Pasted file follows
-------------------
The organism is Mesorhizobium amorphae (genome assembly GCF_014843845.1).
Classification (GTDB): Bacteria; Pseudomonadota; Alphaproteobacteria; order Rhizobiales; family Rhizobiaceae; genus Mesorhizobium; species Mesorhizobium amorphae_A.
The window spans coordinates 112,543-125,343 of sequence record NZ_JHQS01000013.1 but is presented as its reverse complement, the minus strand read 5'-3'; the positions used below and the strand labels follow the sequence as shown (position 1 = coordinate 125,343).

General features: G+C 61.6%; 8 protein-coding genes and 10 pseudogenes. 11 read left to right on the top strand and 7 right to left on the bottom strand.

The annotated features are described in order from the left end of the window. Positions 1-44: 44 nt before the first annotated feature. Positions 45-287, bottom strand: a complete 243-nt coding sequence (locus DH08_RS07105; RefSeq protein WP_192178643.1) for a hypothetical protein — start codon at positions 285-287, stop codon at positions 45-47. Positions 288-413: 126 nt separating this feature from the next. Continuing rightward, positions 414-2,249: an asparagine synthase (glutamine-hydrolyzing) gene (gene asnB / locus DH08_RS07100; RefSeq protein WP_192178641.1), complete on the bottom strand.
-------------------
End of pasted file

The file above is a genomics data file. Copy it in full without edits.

The organism is Mesorhizobium amorphae (genome assembly GCF_014843845.1).
Classification (GTDB): Bacteria; Pseudomonadota; Alphaproteobacteria; order Rhizobiales; family Rhizobiaceae; genus Mesorhizobium; species Mesorhizobium amorphae_A.
The window spans coordinates 112,543-125,343 of sequence record NZ_JHQS01000013.1 but is presented as its reverse complement, the minus strand read 5'-3'; the positions used below and the strand labels follow the sequence as shown (position 1 = coordinate 125,343).

General features: G+C 61.6%; 8 protein-coding genes and 10 pseudogenes. 11 read left to right on the top strand and 7 right to left on the bottom strand.

The annotated features are described in order from the left end of the window. Positions 1-44: 44 nt before the first annotated feature. Positions 45-287, bottom strand: a complete 243-nt coding sequence (locus DH08_RS07105; RefSeq protein WP_192178643.1) for a hypothetical protein — start codon at positions 285-287, stop codon at positions 45-47. Positions 288-413: 126 nt separating this feature from the next. Continuing rightward, positions 414-2,249: an asparagine synthase (glutamine-hydrolyzing) gene (gene asnB / locus DH08_RS07100; RefSeq protein WP_192178641.1), complete on the bottom strand.